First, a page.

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Sonata Apocalyptica

by Xan van Rooyen

2513 words
Listen to this story, narrated by Alec Sibbald


It’s been twenty-three days since she lost her daughter.

For twenty-three days, Mariska searched, trawling ruin and wreckage, sifting through bone and ash, picking apart carcass and corpse in case her daughter’s atoms had fused to others’ remains. Surely she’d recognize the girl, the shape of her existence, the weight of her presence — even if the child no longer resembled the daughter Mariska had borne.

Her search took her from city to dorpie, the tiny towns littered along desolate roads separated by scrubland dotted with pink-white cosmos flowers. She searched the faces of the flowers; she searched the wind and the space between the stars. She thought she caught a glimpse of her daughter in the knotted branches of a buffalo thorn. But the leaves rippled and contorted.

That was not the face of the daughter she’d woven in flesh through song and sigil.

Somewhere nearby, a string twanged. The sound was a hook, catching between Mariska’s ribs and reeling her through the wreckage of the dorp.

Eventually she found it. The piano teetered in a corner. Its lid sagged beneath the weight of crumbled bricks. Mariska stumbled through the rubble of broken glass; stools turned to kindling and tables reduced to toothpicks. Her steps disturbed the jackals gnawing on a carcass crushed by falling concrete. They fled on silent paws, black backs streaking through the landscape of gray.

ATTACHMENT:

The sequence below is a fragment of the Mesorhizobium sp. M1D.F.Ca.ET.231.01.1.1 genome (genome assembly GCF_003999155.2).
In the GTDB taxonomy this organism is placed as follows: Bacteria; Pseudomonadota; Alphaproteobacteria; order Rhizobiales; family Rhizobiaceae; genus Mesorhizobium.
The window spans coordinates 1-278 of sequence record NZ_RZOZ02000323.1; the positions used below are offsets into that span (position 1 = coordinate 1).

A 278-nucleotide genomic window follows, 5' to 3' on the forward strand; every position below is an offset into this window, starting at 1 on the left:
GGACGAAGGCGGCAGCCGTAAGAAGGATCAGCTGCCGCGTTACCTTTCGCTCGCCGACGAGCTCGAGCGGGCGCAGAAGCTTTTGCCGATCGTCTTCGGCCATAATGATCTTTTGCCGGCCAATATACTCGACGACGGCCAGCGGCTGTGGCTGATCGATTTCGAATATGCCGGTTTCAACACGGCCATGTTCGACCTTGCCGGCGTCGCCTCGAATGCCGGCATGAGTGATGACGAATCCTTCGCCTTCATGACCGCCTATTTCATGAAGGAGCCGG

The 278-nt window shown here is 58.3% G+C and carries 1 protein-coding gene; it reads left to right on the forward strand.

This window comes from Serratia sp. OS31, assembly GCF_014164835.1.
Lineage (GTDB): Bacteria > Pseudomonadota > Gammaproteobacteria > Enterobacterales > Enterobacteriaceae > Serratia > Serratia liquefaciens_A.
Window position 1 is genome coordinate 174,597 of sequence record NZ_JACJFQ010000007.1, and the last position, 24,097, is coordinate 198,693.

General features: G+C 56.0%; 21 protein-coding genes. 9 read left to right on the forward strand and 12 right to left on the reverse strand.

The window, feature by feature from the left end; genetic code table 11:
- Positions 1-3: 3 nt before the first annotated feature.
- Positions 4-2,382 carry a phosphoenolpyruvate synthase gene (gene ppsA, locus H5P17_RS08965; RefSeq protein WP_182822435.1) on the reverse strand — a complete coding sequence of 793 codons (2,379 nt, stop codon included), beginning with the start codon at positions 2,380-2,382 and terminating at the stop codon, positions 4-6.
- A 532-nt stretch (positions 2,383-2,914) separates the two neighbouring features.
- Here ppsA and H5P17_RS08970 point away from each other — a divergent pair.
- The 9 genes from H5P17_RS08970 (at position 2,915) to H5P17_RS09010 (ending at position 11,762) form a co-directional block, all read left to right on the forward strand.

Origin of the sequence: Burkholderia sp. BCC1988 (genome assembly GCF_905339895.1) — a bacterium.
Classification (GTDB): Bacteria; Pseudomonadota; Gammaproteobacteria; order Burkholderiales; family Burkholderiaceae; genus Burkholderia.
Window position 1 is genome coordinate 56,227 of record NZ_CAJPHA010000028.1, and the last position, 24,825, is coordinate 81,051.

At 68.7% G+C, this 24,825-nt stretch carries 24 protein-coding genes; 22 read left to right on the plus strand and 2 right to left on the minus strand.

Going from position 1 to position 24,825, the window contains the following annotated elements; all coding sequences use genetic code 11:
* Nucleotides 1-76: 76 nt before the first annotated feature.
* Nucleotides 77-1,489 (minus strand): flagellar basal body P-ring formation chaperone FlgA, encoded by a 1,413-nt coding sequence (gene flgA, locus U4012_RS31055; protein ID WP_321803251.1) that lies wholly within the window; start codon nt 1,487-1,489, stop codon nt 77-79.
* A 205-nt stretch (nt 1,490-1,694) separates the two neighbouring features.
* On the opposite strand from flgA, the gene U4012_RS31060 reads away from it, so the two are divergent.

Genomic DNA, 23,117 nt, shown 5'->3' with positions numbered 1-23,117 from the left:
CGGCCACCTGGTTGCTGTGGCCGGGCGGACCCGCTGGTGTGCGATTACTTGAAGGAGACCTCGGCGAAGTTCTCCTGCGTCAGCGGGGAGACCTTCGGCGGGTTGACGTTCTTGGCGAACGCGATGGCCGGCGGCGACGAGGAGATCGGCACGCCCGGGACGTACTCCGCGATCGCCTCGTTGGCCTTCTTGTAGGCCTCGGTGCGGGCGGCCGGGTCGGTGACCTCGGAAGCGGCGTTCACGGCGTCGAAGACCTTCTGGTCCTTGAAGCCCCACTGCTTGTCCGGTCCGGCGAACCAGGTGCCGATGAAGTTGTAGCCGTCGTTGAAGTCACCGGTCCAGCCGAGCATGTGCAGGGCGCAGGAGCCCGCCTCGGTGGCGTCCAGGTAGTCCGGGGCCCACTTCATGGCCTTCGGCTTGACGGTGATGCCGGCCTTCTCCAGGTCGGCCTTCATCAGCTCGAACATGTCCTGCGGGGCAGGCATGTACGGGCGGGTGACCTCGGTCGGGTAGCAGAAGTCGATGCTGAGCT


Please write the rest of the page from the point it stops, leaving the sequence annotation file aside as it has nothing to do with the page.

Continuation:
She drew closer to the piano and Mariska’s fingers twitched. Melodies tangled in her mind. Choked by dust, they died at the back of her throat, never making it through her blistered lips. Once, it had been so easy — the power tangible and always within reach.

But after the world skidded sideways into silence, music and magic flitted beyond her grasp.

Desperate, she’d tried to draw from the rainbow-scummed puddles of magic decaying in ditches beside the road. The sigils she’d traced in the air hung limp and impotent. The magic was no longer hers to command. It belonged to the veld now, burnished blood and fire by the setting sun, dry grass blades rustling a symphony to the twilight, joined by a chorus of hyena laughter splitting the darkness with a cackling glissando.

That night, she thought she’d heard a girl’s voice — her daughter’s giggles echoed in hyena voices. But the night was its own music, its own magic. Wild and evasive.

Mariska missed the music of the familiar, of calm and content, of a mother bouncing her child on her knee, of little fingers caught in hair, of tears turning to smiles with raspberry kisses. Of sigils and spells, and a tomorrow that didn’t attack with venom-fangs and razor talons.

She missed…

The piano twanged again, another string succumbing to tension. Something twanged within Mariska, a sinew-gristle snapping in her chest as she limped and lurched toward the instrument.